The Gay Men’s Health Crisis, the NYC-based AIDS research and support group, this week released “Drive For Change,” a study on how the Food and Drug Administration’s ban on blood donations from gay men — one which the American Red Cross hopes to reform — isn’t just discriminatory, but harmful to the health of Americans. But what alternatives are there? Good ones, actually.
The ban prohibits donations from any man who has had sex with another man, even once, since 1977. The policy is based on assumed risk, not the fact that all blood is screened for HIV and other blood-based diseases before it is used, and not the fact that the spread of HIV is increasingly a “heterosexual problem” (to put it bluntly, and stupidly). There are some reforms on the table: Reduce the “sex window” from “anytime since 1977” to five years, or one year, or six months.
But as GMHC’s report (full PDF here; summary here) and Captain Obvious notes, those options do little to formidably increase the blood donor supply and still discriminate against gay men. Or at least gay men who are not celibate. “Neither the current policy nor any of the proposed temporary deferral
policies adequately distinguish between low-risk and high-risk sexual practices by MSM donors or others,” the report concludes. “Any policy in which a male donor is deferred because he answers that he has “had sex” with another man during a certain time period, whether since 1977, in the last five years, in the last one year, or otherwise, fails to address the fact that both MSM and non-MSM donors engage in low-risk sexual behavior (e.g., protected sex, monogamous sex with an HIV-negative partner, oral sex) and high-risk sexual behavior (e.g., unprotected anal sex, sex with multiple partners, sex with new partners, sex with HIV-positive partners or partners of unknown HIV status).”
Fine. So what does GMHC recommend? Aside from obvious things like “expanding research,” there’s this: “Screen all donors for high-risk behavior” by modifying the donor questionnaire. And “Only defer prospective donors determined to be at high-risk. The permanent deferral for men who have had sex with men since 1977 should be replaced with a policy that defers high-risk MSMs, as defined by recent sexual history, for a period of time carefully tailored to known window periods, while permitting low-risk MSM donors to donate blood. An MSM donor’s risk should not be measured solely in terms of the date of the donor’s sexual encounters, but also in terms of whether the donor engaged in low-risk sexual practices like condom usage or monogamy. The highest-risk members of the MSM population, such as those who fall into several risk categories (e.g., IV drug users, commercial sex workers) or who report unprotected sex with partner(s) with HIV or with unknown HIV status, may justifiably be subject to lengthy or permanent deferrals.”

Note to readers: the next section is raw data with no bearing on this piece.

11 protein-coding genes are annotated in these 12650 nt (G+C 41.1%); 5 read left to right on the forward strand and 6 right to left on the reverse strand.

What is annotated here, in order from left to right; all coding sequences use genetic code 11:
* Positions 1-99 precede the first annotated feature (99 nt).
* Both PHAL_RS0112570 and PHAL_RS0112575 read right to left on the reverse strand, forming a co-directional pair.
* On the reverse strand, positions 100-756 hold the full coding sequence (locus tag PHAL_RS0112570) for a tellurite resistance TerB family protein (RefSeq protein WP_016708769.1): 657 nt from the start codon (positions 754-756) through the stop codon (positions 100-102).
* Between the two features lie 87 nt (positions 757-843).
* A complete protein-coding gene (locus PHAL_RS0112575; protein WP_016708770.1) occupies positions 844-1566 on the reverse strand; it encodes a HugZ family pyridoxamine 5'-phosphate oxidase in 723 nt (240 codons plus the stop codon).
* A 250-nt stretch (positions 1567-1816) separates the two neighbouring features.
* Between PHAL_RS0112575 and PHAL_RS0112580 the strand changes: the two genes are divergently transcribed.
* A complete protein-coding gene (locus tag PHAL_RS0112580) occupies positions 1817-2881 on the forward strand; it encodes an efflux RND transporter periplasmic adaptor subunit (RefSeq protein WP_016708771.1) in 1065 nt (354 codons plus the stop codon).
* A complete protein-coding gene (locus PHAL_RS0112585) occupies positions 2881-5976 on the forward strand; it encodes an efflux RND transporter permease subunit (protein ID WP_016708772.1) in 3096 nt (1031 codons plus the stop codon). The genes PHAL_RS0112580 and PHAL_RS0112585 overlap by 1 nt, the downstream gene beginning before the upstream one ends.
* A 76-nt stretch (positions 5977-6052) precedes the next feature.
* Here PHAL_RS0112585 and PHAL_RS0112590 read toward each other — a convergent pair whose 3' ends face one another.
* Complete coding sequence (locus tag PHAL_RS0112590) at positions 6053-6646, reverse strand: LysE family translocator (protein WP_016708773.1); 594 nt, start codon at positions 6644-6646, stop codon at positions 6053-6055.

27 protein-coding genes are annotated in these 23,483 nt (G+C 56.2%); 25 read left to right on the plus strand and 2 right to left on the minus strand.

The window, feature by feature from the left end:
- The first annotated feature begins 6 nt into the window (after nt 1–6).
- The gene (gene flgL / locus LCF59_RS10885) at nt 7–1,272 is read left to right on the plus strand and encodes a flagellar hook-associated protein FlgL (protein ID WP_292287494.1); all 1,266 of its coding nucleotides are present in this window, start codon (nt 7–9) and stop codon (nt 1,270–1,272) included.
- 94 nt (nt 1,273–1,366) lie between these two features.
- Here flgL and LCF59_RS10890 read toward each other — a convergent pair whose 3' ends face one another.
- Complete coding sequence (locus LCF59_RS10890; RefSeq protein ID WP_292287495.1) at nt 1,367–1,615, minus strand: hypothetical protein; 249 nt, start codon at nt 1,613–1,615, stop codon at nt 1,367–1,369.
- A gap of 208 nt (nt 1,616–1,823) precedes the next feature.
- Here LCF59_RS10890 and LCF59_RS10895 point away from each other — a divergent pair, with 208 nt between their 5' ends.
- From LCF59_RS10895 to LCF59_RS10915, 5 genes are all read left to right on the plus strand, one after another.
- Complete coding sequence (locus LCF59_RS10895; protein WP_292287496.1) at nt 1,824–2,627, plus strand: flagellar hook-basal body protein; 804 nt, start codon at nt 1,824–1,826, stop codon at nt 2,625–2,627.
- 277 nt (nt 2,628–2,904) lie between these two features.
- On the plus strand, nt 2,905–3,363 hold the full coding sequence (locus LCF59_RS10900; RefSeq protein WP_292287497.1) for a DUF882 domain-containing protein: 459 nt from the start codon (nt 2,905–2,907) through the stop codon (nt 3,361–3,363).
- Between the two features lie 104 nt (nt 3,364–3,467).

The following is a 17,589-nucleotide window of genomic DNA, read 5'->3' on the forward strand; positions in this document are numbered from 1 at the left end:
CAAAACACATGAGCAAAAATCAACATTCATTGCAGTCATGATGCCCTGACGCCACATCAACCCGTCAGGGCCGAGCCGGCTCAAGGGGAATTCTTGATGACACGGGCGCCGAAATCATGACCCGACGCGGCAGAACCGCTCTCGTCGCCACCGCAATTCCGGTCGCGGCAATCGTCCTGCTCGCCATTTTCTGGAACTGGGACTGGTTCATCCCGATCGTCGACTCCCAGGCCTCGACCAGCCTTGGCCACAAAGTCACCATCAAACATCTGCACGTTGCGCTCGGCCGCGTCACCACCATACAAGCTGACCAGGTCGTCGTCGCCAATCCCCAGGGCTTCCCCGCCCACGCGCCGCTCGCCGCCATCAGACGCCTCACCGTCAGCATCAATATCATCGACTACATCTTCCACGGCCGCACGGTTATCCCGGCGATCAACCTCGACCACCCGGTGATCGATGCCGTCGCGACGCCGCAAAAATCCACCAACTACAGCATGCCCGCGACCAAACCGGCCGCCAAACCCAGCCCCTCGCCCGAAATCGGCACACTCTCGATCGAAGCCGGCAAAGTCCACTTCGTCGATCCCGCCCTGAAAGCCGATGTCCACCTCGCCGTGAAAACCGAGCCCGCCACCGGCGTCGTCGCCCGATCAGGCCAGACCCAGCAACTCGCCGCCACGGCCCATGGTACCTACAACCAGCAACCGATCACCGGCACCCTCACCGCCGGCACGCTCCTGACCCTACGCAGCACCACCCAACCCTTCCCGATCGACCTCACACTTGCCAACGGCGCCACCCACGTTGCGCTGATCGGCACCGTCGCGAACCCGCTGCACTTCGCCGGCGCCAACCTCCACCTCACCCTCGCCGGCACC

Indeed. If a donor’s questionnaire reveals a man has had eighty partners in the past year and uses condoms “sometimes,” then sure, defer the guy. Even if he is heterosexual! But for men who always use condoms and are in monogamous relationships, or have just a handful of sexual partners, and are not drug users, and are not prostitutes, then hey, strap them to a gurney and suck the cells out of their arm this minute.